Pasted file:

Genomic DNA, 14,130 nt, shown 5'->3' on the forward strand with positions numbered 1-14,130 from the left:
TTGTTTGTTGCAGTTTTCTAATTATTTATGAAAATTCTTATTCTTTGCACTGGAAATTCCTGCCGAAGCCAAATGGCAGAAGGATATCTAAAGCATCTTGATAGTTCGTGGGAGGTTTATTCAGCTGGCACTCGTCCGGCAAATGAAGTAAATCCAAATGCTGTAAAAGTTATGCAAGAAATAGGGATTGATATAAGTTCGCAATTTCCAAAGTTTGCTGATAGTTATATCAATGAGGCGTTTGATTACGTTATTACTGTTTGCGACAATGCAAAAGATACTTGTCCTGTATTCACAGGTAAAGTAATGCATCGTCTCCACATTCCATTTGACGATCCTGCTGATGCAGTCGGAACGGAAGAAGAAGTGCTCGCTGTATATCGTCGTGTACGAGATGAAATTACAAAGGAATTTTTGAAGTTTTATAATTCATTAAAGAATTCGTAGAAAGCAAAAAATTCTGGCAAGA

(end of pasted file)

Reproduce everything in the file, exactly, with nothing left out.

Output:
Genomic DNA, 14,130 nt, shown 5'->3' on the forward strand with positions numbered 1-14,130 from the left:
TTGTTTGTTGCAGTTTTCTAATTATTTATGAAAATTCTTATTCTTTGCACTGGAAATTCCTGCCGAAGCCAAATGGCAGAAGGATATCTAAAGCATCTTGATAGTTCGTGGGAGGTTTATTCAGCTGGCACTCGTCCGGCAAATGAAGTAAATCCAAATGCTGTAAAAGTTATGCAAGAAATAGGGATTGATATAAGTTCGCAATTTCCAAAGTTTGCTGATAGTTATATCAATGAGGCGTTTGATTACGTTATTACTGTTTGCGACAATGCAAAAGATACTTGTCCTGTATTCACAGGTAAAGTAATGCATCGTCTCCACATTCCATTTGACGATCCTGCTGATGCAGTCGGAACGGAAGAAGAAGTGCTCGCTGTATATCGTCGTGTACGAGATGAAATTACAAAGGAATTTTTGAAGTTTTATAATTCATTAAAGAATTCGTAGAAAGCAAAAAATTCTGGCAAGA